Regrouping on the left: MSZP on the brink

In the wake of the EU parliamentary election the non-Hungarian media will undoubtedly be preoccupied with the fact that the second largest party in Hungary is an extreme-right, racist, anti-Semitic party. But in the domestic press the “demise” of the Hungarian Socialist Party and the surprisingly good showing of Ferenc Gyurcsány’s Demokratikus Koalíció is the chief topic. After all, Fidesz’s large victory was a foregone conclusion, and the Hungarian media had speculated for some time that Jobbik would surpass MSZP. But no one predicted that DK would almost catch up with MSZP.

DK’s performance was especially unexpected because most opinion polls predicted that DK had no chance of sending delegates to the European Parliament. Medián, normally a very reliable polling firm, forecast a large Fidesz victory, Jobbik as the second-place winner, and MSZP in third place. As far as E14-PM and LMP were concerned, their chances were slim, teetering around the 5% mark. The party that, in Medián’s opinion, had no chance whatsoever was the Demokratikus Koalíció.

As it turned out, the predictions were off rather badly in the case of the smaller parties. As it stands now, all three–E14-PM, LMP, and DK–will be able to take part in the work of the European Parliament. The largest discrepancy between the predictions and the actual results was in the case of DK, which with its 9.76% will have two MEPs in Strasbourg.

The talking heads were stunned, especially those who have been absolutely certain that Ferenc Gyurcsány’s name is so tainted that there was no way he could ever again be a major player in Hungarian politics. Even those who sympathized with him felt that he returned to politics too early and by this impatience jeopardized his own political future.

The very poor showing of MSZP had a shocking effect on the Hungarian public as well as on commentators. No one was expecting a large win, but Medián, for example, predicted at least 14%. Instead, the final result was 10.92%.  A devastating blow. On her Facebook page Ildikó Lendvai, former whip and chairman of the party, described MSZP as being asleep or perhaps even dead. Slapping around a dead man, she wrote, is a waste of time. The governing body (elnökség) of the party has already resigned en bloc, and Saturday we will find out whether Attila Mesterházy will have to step down. Some well-known blog writers suggested that he should leave politics altogether and find a nice civilian job.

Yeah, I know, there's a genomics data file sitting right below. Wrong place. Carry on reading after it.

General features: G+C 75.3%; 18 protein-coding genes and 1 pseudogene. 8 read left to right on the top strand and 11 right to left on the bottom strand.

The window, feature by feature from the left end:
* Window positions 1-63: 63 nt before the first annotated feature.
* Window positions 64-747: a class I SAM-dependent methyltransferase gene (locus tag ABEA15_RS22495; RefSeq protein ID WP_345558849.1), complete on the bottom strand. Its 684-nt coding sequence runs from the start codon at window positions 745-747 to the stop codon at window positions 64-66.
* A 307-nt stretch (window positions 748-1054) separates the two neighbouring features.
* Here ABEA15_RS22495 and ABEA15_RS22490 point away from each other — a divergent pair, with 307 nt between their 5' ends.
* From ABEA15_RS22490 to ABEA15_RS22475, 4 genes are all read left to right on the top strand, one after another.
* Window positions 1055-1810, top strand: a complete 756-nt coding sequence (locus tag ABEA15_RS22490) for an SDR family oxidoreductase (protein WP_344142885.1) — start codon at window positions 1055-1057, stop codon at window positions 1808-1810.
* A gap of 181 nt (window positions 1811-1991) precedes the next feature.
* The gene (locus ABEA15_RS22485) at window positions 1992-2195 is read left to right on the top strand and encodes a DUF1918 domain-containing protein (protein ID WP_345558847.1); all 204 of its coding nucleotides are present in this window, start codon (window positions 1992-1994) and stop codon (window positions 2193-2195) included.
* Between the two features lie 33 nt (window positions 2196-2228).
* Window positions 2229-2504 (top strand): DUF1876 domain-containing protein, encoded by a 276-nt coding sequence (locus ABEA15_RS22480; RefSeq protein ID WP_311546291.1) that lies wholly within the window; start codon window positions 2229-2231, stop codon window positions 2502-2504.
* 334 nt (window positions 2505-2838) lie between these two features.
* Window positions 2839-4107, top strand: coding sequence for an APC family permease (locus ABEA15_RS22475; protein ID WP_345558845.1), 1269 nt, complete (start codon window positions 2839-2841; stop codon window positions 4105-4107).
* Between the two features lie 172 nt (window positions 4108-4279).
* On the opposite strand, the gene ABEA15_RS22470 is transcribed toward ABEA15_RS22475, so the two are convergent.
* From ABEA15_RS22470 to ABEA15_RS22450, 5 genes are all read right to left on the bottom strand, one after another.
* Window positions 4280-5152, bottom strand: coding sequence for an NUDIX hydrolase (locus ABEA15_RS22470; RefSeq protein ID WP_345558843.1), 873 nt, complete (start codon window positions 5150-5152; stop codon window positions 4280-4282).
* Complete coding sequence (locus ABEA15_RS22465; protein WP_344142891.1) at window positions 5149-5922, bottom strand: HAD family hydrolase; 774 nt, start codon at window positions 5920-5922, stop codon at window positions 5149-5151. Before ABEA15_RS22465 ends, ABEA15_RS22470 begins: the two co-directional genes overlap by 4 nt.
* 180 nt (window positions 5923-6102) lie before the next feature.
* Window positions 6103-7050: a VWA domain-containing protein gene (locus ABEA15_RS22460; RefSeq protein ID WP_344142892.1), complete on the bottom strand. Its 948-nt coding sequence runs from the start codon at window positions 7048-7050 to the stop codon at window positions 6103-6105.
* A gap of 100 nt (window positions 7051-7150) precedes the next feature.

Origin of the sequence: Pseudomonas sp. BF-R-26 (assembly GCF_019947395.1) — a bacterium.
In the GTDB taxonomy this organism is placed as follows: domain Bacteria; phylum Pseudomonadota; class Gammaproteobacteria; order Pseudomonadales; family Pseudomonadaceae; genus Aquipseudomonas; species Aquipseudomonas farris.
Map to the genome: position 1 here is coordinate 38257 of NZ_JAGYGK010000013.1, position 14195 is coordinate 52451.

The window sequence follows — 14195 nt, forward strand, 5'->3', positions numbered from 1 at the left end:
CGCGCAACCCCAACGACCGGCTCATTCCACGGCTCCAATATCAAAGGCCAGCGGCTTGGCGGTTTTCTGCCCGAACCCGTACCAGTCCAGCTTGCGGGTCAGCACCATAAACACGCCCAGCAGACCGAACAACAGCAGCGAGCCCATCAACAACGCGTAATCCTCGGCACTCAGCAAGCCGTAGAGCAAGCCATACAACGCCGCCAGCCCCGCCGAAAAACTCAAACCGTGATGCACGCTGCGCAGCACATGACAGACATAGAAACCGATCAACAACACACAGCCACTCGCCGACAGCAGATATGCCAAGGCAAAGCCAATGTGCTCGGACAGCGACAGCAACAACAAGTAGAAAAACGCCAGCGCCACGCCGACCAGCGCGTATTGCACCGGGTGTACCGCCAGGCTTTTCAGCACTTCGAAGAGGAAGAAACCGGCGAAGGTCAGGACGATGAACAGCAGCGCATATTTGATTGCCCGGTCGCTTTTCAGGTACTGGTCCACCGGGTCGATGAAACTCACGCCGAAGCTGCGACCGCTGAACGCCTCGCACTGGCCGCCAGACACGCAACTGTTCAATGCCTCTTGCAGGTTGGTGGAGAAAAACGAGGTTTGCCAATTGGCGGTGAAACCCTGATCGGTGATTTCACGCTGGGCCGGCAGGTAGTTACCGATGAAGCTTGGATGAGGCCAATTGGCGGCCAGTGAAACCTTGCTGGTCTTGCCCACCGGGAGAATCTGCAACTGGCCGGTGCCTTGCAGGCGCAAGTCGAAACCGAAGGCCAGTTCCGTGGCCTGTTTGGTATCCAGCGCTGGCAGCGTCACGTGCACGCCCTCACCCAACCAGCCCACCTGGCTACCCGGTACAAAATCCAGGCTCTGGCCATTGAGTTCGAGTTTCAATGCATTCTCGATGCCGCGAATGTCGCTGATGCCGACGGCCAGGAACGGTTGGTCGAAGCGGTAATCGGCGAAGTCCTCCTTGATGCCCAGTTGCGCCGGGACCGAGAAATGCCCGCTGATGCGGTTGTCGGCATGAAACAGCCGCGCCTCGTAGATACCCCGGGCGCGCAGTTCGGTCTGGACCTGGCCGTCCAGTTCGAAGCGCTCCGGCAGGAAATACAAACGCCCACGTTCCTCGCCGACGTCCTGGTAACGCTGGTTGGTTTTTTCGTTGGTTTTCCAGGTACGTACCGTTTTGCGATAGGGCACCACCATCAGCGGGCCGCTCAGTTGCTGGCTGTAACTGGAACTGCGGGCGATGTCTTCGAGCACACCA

Let’s take a closer look at what happened to the three parties that constituted the United Alliance in the April 5 national election. The supposition that MSZP did all the heavy lifting for the combined ticket turned out to be false, at least based on the new returns. DK and E14-PM together garnered 18% of the votes as opposed to MSZP’s 10.92%. A rather substantial difference. EP-valasztas 2014-2It is also clear that the relatively good showing of the United Alliance in Budapest was due to the two smaller parties. This time around DK and E14-PM received 26% of the votes as opposed to MSZP’s 11.5%. DK ran second behind Fidesz in the capital (13.1o%), very closely followed by E14-PM (13.07%). Which party won in which district? It seems that Gordon Bajnai’s party was strong in the more elegant districts of Pest and Buda: the Castle district, Rózsadomb, downtown Pest, and Óbuda. Gyurcsány’s party won in less affluent districts: Köbánya, Újpalota, Csepel. Altogether DK won in nine outlying districts.

DK also did better than MSZP in several larger cities: Debrecen, Győr, Nagykanizsa, Kaposvár, Érd, Kecskemét, Pécs, and Székesfehérvár. In addition, there were two counties, Fejér and Pest, where DK beat the socialists. I should add that Fidesz lost only one city, Nyírbátor, where MSZP received 41.12% of the votes to Fidesz’s 32.35%.

As I predicted, very few Hungarians voted. In 2004 the figure was 38.50%, in 2009 36.31%, and this year only 28.92%. There might be several reasons for the low participation. For starters, people took a large Fidesz victory for granted. They did not think their votes could make a difference. Moreover, it was less than two months since the last election, and only the very committed took the trouble to make another trip to the polling station.

As far as the composition of the European Parliament is concerned, it looks as if EPP will have 212 members and S&D 186. So, the candidate for the post of the president of the European Commission will most likely be Jean-Claude Juncker, the man Viktor Orbán would not vote for in the European Council. What is wrong with Juncker? One very big problem is his country of origin: Luxembourg. Justice Commissioner Viviane Reding is also a Luxembourger, and she was very tough on the Orbán government. As Orbán put it: “the commissioner from Luxembourg has only hurt Hungary in the past. So, Hungarians cannot support a Luxembourger.” And Redding was not alone. There was another Luxembourger, Jean Asselborn, foreign minister in Juncker’s government, who criticized Hungary’s media law. It seems that Orbán developed a general dislike of Luxembourgers.

Orbán might not be alone in the European Council in his opposition to Juncker because it looks as if  David Cameron will also oppose him. Mind you, he also has problems with Martin Schulz. I doubt that the anti-Juncker forces will succeed, however, because Angela Merkel has thrown her weight behind him.

As for Juncker, naturally he was asked about his reaction to Orbán’s opposition to his nomination at his press conference today. Juncker started off by keeping the topic away from his own person, saying that “this is a problem that exists between Fidesz and EPP,” but then he told the journalists what was on his mind. “I cannot accept that just because a former minister from Luxembourg got into an argument with the Hungarian government it is en0ugh reason to exclude another Luxembourger from the post of president of the European Council. This is not elegant reasoning.”